Resetting the Internal Clock: Adaptable Butterflies’ Response to Climate Warming

As the climate warms, habitats near the poles are becoming increasingly hospitable for many plants, animals, and insects. But it remains uncertain whether species’ range expansions might eventually be hindered by differences in daylength at higher latitudes. Wall brown butterflies are making the journey northwards from Europe in response to climate warming. How do differences in daylength at higher latitudes affect them, and what can they do to survive in these new conditions?

Read more

Is the Bark Stronger Than the Bite? The Use of Models to Predict Bark Beetle-Induced Tree Mortality

Bark beetles can cause widespread tree mortality by disrupting the flow of water and nutrients. These trees are critical in sequestering carbon from greenhouse gas emissions. By accounting for beetle phenology as well as tree physiology, modeling can help predict bark-beetle induced tree mortality that can result from climate change.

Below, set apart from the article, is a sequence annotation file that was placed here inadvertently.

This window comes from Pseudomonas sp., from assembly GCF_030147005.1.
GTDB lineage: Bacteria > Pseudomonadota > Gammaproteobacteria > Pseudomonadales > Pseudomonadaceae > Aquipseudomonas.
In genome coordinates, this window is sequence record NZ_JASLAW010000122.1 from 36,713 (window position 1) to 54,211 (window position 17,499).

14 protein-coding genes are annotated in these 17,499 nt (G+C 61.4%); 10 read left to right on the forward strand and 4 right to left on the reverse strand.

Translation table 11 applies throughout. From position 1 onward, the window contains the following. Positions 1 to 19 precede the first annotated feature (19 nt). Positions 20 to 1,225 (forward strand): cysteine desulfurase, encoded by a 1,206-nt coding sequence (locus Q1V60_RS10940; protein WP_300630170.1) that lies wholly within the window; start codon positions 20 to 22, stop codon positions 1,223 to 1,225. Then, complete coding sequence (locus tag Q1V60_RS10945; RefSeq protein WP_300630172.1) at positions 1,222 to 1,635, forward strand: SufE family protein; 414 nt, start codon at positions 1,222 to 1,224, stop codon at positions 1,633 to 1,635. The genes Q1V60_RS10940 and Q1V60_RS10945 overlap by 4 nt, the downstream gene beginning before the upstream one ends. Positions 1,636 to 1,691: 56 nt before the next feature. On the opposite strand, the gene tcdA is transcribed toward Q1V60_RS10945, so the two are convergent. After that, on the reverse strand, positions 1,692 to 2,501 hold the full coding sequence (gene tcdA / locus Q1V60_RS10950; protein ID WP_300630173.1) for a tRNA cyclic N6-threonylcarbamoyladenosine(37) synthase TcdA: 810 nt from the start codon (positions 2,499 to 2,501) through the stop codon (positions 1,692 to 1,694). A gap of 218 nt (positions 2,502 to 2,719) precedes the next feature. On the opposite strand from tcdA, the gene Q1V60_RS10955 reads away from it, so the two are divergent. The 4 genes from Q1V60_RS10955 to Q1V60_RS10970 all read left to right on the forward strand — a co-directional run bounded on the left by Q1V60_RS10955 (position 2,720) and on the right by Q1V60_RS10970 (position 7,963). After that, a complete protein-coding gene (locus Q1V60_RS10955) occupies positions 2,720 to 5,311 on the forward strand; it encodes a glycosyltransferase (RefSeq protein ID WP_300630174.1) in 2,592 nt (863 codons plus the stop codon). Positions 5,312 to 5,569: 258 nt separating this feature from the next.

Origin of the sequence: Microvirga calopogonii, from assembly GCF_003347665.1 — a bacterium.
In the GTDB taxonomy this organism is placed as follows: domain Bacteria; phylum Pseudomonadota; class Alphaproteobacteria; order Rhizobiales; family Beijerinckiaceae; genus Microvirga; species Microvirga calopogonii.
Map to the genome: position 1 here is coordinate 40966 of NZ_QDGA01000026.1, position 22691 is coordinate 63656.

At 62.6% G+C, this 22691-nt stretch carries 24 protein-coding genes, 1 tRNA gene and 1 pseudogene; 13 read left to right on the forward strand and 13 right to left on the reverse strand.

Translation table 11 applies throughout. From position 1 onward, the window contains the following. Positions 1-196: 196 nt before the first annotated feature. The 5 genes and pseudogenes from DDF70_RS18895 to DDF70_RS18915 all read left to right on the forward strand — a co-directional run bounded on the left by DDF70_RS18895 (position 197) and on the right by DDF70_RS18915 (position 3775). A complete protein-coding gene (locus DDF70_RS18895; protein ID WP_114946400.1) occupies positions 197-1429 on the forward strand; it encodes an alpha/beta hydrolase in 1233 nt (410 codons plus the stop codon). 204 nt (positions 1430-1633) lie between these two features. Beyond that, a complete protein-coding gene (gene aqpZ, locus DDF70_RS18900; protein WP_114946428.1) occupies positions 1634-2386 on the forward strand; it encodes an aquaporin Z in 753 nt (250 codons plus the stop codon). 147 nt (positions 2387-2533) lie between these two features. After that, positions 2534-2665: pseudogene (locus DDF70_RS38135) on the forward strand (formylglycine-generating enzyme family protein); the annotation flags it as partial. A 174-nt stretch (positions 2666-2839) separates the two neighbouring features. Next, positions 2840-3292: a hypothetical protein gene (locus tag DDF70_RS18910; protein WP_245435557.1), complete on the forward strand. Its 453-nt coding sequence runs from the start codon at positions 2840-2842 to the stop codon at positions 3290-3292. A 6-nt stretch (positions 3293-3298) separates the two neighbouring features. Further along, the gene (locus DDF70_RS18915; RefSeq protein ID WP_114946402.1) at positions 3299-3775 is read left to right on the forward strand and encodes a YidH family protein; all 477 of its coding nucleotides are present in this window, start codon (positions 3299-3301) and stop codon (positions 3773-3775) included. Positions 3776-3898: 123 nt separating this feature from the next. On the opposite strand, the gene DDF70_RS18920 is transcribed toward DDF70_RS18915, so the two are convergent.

Read more

Relief for the Reef – Connecting Coral Resilience with Restoration Efforts

Coral reefs are ecologically important for both marine and land species, offering support for high biodiversity. They also represent one of the most threatened ecosystems, especially as a result of climate change and human intervention. Due to their vulnerability and significance, many efforts have been made to restore these vital ecosystems, yet the worldwide success rates for coral reef restoration aren’t nearly as high as scientists had hoped. So, now the question is: is there anything that can be done to make coral reefs and their restoration more resilient to the threats they face?

Read more